The Tenant Farmers Association has greeted the news which broke
on Friday evening that foot and mouth disease (FMD) had returned
to Great Britain as a cruel blow to Britain’s fragile livestock
TFA National Chairman Reg Haydon said “It has come as
a real shock but what we must do now is work with the Government
to ensure that it is eradicated as soon as possible. We also
need to identify the source of the outbreak and put in place
measures to prevent it from happening again”.
The TFA spoke to DEFRA Secretary of State Hilary Benn and Agriculture
Minister Lord Rooker on Friday evening shortly after FMD had
been confirmed in Surrey. Reluctantly, given the experience gained
from the 2001 outbreak when the disease was allowed to spread
through livestock movements in the first two days of the crisis,
the TFA endorsed the immediate cessation of all movements of
cattle, sheep, goats and pigs within Great Britain.
“We told the Secretary of State that it was a tough decision
but the right decision to stop all movements of susceptible livestock.
However, as a livestock farmer myself, I well know the immense
hardship that this standstill will cause but it is, I am afraid,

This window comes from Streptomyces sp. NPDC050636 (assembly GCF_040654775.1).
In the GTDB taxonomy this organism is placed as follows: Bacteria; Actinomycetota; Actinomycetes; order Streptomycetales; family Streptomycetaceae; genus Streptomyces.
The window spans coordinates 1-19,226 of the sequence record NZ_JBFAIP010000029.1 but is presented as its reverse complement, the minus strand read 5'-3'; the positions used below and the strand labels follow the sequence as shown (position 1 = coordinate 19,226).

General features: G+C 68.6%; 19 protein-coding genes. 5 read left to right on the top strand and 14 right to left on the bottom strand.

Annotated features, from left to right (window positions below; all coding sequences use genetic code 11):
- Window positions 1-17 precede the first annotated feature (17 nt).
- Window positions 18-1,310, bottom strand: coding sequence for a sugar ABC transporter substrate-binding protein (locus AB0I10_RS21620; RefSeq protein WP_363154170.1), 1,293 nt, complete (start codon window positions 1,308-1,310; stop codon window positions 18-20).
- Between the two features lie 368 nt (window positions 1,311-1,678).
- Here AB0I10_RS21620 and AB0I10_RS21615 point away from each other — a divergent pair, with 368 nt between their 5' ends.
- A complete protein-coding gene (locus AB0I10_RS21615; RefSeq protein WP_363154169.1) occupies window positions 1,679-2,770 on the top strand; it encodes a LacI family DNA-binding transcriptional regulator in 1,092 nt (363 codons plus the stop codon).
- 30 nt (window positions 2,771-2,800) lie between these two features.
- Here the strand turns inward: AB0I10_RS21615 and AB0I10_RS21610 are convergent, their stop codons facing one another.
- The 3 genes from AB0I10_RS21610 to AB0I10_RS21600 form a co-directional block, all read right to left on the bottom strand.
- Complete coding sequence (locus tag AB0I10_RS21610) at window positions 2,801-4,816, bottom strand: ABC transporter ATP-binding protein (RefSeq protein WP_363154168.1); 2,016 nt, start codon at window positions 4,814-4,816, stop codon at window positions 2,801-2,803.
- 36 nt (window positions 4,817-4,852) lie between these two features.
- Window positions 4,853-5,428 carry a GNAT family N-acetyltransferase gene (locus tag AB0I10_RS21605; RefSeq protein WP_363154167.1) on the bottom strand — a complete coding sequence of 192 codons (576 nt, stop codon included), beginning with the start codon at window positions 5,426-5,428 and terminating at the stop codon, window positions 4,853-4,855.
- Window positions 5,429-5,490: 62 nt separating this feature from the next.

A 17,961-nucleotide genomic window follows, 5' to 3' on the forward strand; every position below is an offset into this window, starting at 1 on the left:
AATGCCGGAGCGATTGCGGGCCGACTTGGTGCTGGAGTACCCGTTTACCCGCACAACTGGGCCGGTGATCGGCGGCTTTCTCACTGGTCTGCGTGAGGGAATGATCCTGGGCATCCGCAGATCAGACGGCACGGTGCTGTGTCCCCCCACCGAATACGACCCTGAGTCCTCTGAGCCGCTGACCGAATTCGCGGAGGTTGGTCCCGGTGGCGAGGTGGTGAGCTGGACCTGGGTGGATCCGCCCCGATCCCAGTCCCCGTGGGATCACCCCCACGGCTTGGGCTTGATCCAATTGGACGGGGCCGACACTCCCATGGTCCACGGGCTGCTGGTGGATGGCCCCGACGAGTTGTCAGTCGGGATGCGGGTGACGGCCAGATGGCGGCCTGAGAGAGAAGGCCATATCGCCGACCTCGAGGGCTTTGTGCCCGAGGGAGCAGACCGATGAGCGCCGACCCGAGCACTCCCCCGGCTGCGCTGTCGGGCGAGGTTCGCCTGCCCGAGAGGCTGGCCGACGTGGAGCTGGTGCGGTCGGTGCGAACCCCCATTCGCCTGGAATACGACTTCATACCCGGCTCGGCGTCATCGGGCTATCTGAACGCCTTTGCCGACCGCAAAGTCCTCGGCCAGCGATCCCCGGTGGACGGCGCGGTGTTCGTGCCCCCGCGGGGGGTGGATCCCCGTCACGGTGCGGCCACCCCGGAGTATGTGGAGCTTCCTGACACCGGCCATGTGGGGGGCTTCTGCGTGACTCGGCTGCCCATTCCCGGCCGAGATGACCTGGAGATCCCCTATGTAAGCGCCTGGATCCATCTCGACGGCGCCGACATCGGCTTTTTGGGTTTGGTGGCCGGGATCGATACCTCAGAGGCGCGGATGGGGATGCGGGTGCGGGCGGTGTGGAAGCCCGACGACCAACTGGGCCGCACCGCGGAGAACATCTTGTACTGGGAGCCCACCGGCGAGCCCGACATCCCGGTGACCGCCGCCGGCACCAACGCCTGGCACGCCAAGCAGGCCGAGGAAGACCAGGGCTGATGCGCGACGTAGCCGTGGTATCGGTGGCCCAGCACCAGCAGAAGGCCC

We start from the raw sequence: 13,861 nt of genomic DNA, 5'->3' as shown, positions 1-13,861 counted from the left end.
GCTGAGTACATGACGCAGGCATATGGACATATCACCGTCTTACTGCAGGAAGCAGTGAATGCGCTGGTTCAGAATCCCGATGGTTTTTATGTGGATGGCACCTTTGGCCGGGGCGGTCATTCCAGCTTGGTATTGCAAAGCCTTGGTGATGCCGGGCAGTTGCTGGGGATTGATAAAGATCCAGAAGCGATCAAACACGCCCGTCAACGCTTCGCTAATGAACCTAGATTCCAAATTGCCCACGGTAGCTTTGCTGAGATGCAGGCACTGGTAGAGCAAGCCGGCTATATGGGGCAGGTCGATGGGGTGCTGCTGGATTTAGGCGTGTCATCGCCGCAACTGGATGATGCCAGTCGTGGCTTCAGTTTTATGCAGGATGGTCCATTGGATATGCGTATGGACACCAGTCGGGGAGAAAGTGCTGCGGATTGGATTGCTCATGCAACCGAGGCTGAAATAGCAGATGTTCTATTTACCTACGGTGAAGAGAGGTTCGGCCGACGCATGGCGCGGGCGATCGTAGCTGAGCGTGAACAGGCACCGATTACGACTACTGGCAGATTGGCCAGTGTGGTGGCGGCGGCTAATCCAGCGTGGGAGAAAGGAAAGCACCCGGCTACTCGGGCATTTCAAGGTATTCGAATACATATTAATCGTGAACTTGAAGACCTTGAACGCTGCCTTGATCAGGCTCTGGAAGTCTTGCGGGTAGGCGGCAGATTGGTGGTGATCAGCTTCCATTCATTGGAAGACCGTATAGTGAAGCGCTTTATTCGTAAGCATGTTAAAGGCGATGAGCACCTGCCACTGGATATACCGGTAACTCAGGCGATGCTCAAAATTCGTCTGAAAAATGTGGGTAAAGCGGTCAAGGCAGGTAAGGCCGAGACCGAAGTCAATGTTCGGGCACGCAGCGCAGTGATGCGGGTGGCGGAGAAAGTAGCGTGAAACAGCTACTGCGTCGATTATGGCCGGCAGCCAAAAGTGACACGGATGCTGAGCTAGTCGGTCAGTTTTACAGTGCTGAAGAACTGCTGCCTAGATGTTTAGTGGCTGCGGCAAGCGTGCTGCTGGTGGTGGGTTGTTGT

a necessary evil. I was also able to brief the Leader of the
Opposition, David Cameron, over the weekend just prior to a meeting
with the Prime Minister and he very much took on board the widespread
hardship that will be caused and therefore the need for the disease
to be hit hard to ensure that we can get the industry back on
its feet as soon as possible,” said Mr Haydon.
News is awaited on the conclusions of the inquiry into whether
this outbreak emanated from the two laboratories (one Government,
one commercial) in Pirbright.
“I do not want to second guess those conclusions but if
it does prove to be the case that the virus has leaked from one
of the two laboratories the TFA will be looking for redress.
Given the strict bio-security that we are told is in place at
these labs, it will also show the extent to which the virus is
able to exploit loopholes in bio-security and therefore the need
for the Government to think again about the wisdom of allowing
imports of meat from countries, such as Brazil, were FMD is present,” said
“We hope and pray that with the immediate shut down of
animal movements and the disease appearing only to be in a mild
form in cattle in a part of the country not densely populated
with livestock, we can beat the disease quickly. In the meantime
we would ask all those who have dealings with livestock farmers
to be patient at what is a traumatic time for us all,” said
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